Skip to main content
Premium Trial:

Request an Annual Quote

Veracyte Q2 Revenues Fall 31 Percent

NEW YORK— Genomic testing firm Veracyte reported after the close of the market on Thursday that its second quarter 2020 revenues fell 31 percent year over year on a sharp decline in testing revenues.

For the three months ended June 30, the South San Francisco, California-based molecular diagnostics firm reported total revenues of $20.7 million compared to $30.1 million in Q2 2019. It narrowly beat the analysts' average estimate of $20.6 million.

Veracyte said that testing revenues were down 43 percent year over year to $15.2 million from $26.7 million a year ago, while product revenues grew to $1.7 million from none. Biopharmaceutical revenues grew 153 percent to $3.8 million from $1.5 million, but collaboration revenues declined to none in Q2 2020 from $2 million in the prior year.

The firm reported that testing volume for its genomic tests, the Afirma, Percepta, and Envisia assays, reached 5,379 tests during the recently completed quarter.

"Our genomic testing volume doubled between April and June as hospitals started performing more non-emergency procedures and physician practices began to open," Bonnie Anderson, CEO of Veracyte, said in a statement. "We also remain on track to bring four new tests to market in 2021, further accelerating our growth.

In a conference call with investors and analysts following the release of earnings, Anderson noted that the firm aims to launch its non-invasive nasal swab classifier test and its Percepta Atlas — a comprehensive gene alteration profiling test for lung cancer patients that that is based on its whole transcriptome sequencing assay — in the second half of next year.

"We believe this test will help inform treatment decisions the first time, and at the time of diagnosis, using a small biopsy sample," Anderson said. "The Percepta Atlas will allow us to build perhaps a biorepository of lung cancer information that captures the transcriptome of all cancer stages (I through IV) with data for over 2,000 transcripts for every  sample."

In addition, Anderson noted that Veracyte aims to launch its Envisia classifier for idiopathic pulmonary fibrosis on the nCounter platform for the test's international expansion in "very late 2021."

As part of Veracyte's plans to launch its in-development LymphMark lymphoma subtyping test on the nCounter system, the firm submitted a de novo classification request to the US Food and Drug Administration this month for use of the test to support disease management for patients newly diagnosed with diseased large B-cell lymphoma. Veracyte aims to introduce the test in the first half of 2021.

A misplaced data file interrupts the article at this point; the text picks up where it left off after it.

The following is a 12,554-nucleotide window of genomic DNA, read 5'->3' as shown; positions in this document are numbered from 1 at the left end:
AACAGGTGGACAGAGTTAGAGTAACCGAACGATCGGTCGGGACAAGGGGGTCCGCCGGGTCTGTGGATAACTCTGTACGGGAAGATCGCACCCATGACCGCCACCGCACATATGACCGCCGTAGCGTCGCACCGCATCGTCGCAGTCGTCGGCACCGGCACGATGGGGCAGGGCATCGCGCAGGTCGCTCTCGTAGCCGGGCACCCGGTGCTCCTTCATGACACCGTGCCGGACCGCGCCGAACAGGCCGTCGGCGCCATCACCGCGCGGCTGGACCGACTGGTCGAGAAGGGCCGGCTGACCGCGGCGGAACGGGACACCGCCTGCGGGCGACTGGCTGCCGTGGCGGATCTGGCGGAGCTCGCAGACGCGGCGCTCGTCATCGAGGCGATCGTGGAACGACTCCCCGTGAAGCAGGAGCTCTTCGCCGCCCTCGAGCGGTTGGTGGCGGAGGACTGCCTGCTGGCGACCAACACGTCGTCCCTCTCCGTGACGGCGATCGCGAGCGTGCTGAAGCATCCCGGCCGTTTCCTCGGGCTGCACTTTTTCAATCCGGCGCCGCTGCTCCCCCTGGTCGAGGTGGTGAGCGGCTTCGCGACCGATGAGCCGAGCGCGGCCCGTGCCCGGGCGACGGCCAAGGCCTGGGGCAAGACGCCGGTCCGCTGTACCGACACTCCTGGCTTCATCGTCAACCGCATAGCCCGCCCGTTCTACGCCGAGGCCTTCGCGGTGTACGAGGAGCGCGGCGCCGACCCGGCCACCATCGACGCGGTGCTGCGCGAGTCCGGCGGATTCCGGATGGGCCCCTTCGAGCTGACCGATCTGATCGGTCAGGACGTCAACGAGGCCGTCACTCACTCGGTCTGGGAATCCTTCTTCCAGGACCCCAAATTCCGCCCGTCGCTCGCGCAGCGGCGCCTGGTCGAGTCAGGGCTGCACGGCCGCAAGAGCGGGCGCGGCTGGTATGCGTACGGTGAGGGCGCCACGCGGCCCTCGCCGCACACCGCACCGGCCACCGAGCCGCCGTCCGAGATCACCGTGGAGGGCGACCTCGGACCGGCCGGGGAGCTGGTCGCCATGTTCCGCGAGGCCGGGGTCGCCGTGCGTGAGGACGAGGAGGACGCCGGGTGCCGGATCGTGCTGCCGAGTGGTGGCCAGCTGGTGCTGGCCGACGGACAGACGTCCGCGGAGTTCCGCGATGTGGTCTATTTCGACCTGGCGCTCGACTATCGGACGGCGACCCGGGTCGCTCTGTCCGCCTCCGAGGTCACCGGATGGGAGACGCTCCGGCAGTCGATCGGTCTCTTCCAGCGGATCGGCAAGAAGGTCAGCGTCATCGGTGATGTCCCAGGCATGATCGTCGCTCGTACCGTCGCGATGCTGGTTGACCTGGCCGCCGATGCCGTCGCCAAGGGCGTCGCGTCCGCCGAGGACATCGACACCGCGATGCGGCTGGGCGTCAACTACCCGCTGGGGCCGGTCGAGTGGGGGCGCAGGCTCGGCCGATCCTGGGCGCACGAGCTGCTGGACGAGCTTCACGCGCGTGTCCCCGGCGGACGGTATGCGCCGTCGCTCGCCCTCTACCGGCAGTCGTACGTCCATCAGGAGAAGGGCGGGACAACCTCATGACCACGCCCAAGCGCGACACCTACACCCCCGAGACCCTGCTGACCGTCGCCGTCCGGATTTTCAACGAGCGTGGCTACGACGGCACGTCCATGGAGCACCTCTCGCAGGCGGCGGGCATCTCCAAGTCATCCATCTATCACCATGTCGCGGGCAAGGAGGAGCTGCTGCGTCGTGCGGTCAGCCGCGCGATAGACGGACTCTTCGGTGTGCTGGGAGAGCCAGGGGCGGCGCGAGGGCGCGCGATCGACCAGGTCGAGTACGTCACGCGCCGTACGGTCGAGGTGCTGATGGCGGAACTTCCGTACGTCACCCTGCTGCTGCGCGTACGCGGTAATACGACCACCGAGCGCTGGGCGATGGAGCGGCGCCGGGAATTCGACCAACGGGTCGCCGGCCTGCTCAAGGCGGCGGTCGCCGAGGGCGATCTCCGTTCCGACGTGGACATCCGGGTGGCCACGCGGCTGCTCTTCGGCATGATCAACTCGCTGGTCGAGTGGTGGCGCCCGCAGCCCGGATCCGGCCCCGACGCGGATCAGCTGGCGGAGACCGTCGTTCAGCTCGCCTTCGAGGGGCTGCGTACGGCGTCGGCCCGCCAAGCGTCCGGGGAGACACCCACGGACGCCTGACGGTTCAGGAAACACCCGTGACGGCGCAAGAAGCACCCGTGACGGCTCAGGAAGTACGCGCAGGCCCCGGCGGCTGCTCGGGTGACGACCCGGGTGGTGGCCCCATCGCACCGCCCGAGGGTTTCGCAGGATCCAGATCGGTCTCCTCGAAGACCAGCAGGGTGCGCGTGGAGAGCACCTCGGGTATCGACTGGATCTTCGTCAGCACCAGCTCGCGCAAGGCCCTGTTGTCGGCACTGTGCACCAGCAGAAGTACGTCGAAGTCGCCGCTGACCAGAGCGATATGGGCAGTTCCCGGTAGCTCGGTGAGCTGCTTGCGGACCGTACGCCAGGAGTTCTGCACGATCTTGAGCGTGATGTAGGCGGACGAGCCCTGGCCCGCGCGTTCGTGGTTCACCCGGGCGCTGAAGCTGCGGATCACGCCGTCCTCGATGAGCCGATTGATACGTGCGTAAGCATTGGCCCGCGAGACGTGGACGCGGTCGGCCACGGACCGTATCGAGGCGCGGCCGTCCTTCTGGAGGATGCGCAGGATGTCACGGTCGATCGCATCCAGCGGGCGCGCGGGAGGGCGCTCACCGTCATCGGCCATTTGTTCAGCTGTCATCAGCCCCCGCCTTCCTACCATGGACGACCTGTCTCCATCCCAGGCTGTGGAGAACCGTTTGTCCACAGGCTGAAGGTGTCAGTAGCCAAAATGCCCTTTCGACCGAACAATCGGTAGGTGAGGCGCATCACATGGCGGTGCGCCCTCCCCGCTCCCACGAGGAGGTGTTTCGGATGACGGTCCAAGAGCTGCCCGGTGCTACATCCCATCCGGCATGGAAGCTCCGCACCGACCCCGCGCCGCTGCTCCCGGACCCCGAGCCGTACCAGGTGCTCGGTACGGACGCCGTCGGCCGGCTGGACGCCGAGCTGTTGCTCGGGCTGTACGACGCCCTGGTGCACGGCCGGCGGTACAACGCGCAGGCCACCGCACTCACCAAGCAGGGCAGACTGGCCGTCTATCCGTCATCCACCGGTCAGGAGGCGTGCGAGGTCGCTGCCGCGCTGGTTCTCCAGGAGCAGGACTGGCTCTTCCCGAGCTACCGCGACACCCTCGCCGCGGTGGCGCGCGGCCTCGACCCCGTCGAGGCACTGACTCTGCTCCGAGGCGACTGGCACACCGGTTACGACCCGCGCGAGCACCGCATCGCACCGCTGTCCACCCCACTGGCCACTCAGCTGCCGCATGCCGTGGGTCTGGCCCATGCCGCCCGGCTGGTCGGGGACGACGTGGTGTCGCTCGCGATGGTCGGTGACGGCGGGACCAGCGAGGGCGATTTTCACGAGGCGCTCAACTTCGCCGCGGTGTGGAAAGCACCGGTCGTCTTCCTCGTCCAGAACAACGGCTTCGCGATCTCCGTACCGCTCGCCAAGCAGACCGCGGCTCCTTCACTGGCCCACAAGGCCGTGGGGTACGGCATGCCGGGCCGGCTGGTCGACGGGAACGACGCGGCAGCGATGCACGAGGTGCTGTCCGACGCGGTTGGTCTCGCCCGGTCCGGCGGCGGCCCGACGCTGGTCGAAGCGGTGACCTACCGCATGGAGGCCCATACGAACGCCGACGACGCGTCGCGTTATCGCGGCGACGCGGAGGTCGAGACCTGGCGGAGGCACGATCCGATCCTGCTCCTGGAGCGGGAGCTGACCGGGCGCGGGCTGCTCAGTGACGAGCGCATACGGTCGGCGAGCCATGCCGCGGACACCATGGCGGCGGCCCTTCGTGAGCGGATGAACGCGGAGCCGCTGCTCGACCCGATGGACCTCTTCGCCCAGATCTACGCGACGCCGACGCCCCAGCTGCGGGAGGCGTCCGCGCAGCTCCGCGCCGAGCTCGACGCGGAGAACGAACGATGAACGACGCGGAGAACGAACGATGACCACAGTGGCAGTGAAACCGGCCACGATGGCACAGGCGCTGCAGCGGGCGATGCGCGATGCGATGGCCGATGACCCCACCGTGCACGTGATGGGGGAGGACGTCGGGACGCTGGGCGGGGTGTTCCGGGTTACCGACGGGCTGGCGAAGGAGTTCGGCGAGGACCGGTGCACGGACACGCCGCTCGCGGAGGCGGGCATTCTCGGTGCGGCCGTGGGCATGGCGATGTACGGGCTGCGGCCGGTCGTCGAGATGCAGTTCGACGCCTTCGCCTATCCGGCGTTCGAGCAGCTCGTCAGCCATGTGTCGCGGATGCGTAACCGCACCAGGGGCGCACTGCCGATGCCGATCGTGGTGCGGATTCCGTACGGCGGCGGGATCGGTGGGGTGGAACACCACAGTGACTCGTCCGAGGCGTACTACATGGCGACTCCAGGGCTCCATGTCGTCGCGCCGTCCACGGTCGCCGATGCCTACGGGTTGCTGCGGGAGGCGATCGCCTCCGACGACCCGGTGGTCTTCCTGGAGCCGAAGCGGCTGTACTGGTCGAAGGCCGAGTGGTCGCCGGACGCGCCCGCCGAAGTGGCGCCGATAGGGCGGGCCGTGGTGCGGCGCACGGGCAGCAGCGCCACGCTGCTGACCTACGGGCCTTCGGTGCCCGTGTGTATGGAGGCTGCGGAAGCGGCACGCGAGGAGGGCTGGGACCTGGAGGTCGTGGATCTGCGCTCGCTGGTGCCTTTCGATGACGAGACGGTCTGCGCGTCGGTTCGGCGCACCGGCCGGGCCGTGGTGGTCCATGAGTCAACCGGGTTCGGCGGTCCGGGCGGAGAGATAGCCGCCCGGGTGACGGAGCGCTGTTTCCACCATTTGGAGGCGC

In May, Veracyte signed an agreement with CareDx to establish that firm as the exclusive worldwide commercialization partner for solid organ transplant rejection tests on Veracyte’s nCounter Flex Analysis platform.

Earlier this week, Veracyte inked an agreement with MaviDx to develop ultra-high-throughput genomic testing for SARS-CoV-2 on Veracyte's nCounter platform.

"We continued to grow our biopharmaceutical and diagnostic partnerships that extends our total addressable market beyond the $40 billion for our current and pipeline products," Anderson noted.

Because of the fluid state of the COVID-19 pandemic however, Veracyte has chosen not to provide guidance for the rest of 2020.

The company's net loss for Q2 2020 soared to $11.0 million, or $.22 per share, from $2.5 million, or $.05 per share, in the year-ago quarter. However, the firm beat the consensus Wall Street estimate of a  loss per share of $.24. 

Veracyte’s R&D expenses totaled $4.2 million in Q2 2020, up 27 percent from $3.3 million in Q2 2019. The firm's sales, marketing, general, and administrative expenses, meanwhile, fell 10 percent to $18.7 million from $20.8 million.

The company ended the quarter with $147.5 million in cash and cash equivalents.

In Friday morning trading on Nasdaq, Veracyte shares were down up 5 percent to $34.81

The Scan

Steps for Quick Review

The US Food and Drug Administration is preparing for the quick review of drugs and vaccines for the Omicron variant, according to the Wall Street Journal.

Moving Away From Using Term 'Race'

A new analysis finds that geneticists are using the term "race" in their papers less than in years past, as Science reports.

Point of the Program

The Guardian writes that some scientists have called the design of a UK newborn sequencing program into question.

Science Papers Present Multi-Omic Analysis of Lung Cells, Regulation of Cardiomyocyte Proliferation

In Science this week: a multi-omic analysis of lung cells focuses on RIT1-regulated pathways, and more.